Welcome to this month’s guest post from Beth Roessner, aka The Rungry Health Coach! Today Beth is offering a defense of grains. Why have they become enemy number one recently? And what do you need to know about grains in your diet?
What once was known as the foundation of the food pyramid, grains are now under siege. Grains have become enemy No. 1 in a murky war on carbohydrates.
Books have proliferated store shelves with titles screaming that bread is dangerous. Low-carb recipes have taken over the Internet. Facts and opinions on the matter of bread and grains are everywhere. And everyday people are left in a cloud of confusion.
Grains aren’t the enemy—it’s the kind of grain that should be under scrutiny.
Carbohydrates can fall into one of two buckets: simple carbohydrates and complex carbohydrates. Simple carbs are essentially sugars, quick sources of energy that are easily digested. Think of things like fruit juice, milk, honey or table sugar. Complex carbs, like legumes, quinoa or brown rice, take the body a long time to digest. Because of this, the energy is slowly released.
Some grains and everyday products, like white bread, can fall into the bucket of simple carbohydrates.
During the milling process, the grains are stripped of much of their nutrition. Often, these flours are then “enriched,” meaning certain nutrients are added back in. These starchy foods act more like simple sugars in the body.
For many, carbohydrates are not the enemy. As runners, they’re our body’s ideal source of fuel, and high-quality grains are an excellent source.
When broken down, the body turns carbohydrates into glucose. Glucose is stored in both the liver and muscles as glycogen, and during long-time use (like a really long run), these energy stores are tapped. When these storage tanks are fueled regularly and properly, runners are better able to complete all of their training.
Grains also fell under more scrutiny as gluten became a buzzword. Gluten is a protein found in wheat. The fluffiness of your favorite bread, the twist in your challah, or the delightful chew in your favorite noodle is all caused by gluten.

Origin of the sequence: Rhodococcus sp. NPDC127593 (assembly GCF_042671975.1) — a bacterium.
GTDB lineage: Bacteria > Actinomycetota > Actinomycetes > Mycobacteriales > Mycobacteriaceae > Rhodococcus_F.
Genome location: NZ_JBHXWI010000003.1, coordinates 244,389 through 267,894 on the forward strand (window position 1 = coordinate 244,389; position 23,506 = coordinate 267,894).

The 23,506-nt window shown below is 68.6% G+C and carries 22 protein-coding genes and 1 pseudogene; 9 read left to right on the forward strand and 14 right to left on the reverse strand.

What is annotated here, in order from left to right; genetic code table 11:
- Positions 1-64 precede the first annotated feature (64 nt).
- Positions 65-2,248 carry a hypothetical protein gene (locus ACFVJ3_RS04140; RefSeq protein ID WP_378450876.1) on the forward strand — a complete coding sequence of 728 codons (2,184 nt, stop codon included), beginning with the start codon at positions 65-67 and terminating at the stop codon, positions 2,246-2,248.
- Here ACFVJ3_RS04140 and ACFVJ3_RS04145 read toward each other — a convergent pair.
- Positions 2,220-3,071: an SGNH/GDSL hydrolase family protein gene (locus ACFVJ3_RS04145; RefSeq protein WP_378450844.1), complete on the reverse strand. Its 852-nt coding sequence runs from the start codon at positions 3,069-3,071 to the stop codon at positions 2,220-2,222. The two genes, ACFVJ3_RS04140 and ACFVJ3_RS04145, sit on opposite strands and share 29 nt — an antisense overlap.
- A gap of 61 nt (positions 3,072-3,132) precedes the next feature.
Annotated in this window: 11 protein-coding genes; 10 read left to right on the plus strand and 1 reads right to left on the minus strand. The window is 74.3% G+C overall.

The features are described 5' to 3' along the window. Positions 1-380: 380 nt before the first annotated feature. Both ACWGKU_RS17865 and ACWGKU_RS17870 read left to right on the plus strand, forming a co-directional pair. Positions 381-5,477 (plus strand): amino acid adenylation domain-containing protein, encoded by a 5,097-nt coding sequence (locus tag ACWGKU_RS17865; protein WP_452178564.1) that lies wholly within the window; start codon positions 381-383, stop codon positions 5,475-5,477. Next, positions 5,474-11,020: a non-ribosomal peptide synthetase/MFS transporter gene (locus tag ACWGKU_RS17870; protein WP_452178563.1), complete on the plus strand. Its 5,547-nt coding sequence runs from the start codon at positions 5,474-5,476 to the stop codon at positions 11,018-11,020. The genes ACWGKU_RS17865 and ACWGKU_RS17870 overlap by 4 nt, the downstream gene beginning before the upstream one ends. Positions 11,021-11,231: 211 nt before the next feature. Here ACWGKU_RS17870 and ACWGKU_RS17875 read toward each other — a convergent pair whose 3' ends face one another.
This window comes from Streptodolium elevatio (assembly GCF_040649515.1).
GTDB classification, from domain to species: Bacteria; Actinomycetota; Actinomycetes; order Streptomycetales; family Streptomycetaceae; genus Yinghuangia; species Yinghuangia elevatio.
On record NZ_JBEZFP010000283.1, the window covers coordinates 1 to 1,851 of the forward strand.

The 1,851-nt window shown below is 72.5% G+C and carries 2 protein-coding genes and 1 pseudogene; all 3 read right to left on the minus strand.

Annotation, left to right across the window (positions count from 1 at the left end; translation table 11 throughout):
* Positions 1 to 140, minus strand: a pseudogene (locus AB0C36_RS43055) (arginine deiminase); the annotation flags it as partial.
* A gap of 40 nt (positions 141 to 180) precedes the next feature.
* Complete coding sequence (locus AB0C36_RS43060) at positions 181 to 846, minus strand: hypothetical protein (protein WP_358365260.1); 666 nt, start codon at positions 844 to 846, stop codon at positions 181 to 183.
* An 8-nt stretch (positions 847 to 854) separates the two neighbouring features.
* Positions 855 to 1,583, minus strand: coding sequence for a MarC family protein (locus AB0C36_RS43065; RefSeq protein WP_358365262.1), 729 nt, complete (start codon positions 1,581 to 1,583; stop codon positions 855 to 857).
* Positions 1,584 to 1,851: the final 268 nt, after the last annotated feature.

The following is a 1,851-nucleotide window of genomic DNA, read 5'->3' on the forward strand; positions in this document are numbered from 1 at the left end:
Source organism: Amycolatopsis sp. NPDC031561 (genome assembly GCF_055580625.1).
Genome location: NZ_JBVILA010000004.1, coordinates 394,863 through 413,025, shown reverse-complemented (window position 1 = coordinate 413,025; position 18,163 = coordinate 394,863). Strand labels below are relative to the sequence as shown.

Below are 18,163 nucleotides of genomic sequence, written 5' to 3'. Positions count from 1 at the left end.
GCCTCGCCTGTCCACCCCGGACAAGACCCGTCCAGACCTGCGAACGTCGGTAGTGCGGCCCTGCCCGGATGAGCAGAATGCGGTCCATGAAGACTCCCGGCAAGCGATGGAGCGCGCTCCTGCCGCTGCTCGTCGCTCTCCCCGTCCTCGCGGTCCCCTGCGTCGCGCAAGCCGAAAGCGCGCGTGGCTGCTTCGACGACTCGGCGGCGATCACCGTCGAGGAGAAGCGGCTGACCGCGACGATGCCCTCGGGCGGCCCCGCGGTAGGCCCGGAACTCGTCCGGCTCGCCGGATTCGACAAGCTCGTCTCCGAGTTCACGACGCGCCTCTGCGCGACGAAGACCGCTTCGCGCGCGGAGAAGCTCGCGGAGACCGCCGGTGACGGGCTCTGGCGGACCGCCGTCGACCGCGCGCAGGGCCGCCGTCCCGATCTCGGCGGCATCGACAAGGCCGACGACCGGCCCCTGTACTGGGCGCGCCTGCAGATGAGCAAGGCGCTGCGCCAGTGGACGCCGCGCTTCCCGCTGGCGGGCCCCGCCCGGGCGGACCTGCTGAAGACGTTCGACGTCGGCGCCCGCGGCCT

Unfortunately, not all bodies can tolerate gluten, and symptoms manifest in different ways. While some people have autoimmune reactions (Celiac disease), others may have minor bloat or constipation.
As the symptoms of gluten became more known, many were quick to blame grains and call for their banishment from the American diet. Wheat also came under fire because it’s often sprayed with pesticides during the growing process, and the seeds are more than likely GMOs. (Genetically Modified Organisms are tinkered with in a lab to create a more resilient, higher yielding crop. The effects of GMOs aren’t entirely understood as of yet, but the process feels unethical for many food advocates.)
Not sure if you can tolerate gluten? Try an elimination diet. Common symptoms with gluten sensitivity include bloat, skin irritation, constipation and other digestive stress.
Two high-protein, gluten-free grains are quinoa and millet. These quick-cooking little guys are as versatile as brown rice and both have a pleasantly nutty taste. Other gluten-free grains to consider are amaranth or buckwheat.
Oats are a very popular breakfast item for runners—they’re easy to digest and completely customizable. But beware, if you’re avoiding gluten, always opt for certified gluten-free oats. Oats are naturally gluten-free, but when processed, they can be contaminated.
Bulgur and farro are two other grains when you’re not in the mood for rice. They both have a delightful chew and cook fast, but being related to wheat, they contain gluten.
Spelt flour is gaining in popularity because it’s wheat free, however, it does contain some gluten. Spelt can be used in place of whole-wheat flour, but it will yield different results because of its low-gluten content.
When reading ingredient labels on bread and pastas, stick to lists with few ingredients, and words you can pronounce. Avoid excessive sugars, additives, enriched flours and any dyes.
Do you include grains in your diet?
Have you experimented with elimination diets?
Beth Roessner is a one-time couch potato turned avid runner, triathlete and wellness warrior. Through her business, The Rungry Health Coach, she works with adults around the country to help them reach all of their wellness and running goals–from weight loss to boosting a runner’s mental game. She firmly believes that overall wellness is about small changes that help create sustainable habits. Beth lives in Washington DC, where she enjoys morning runs around the monuments, and eating a lot of vegetables.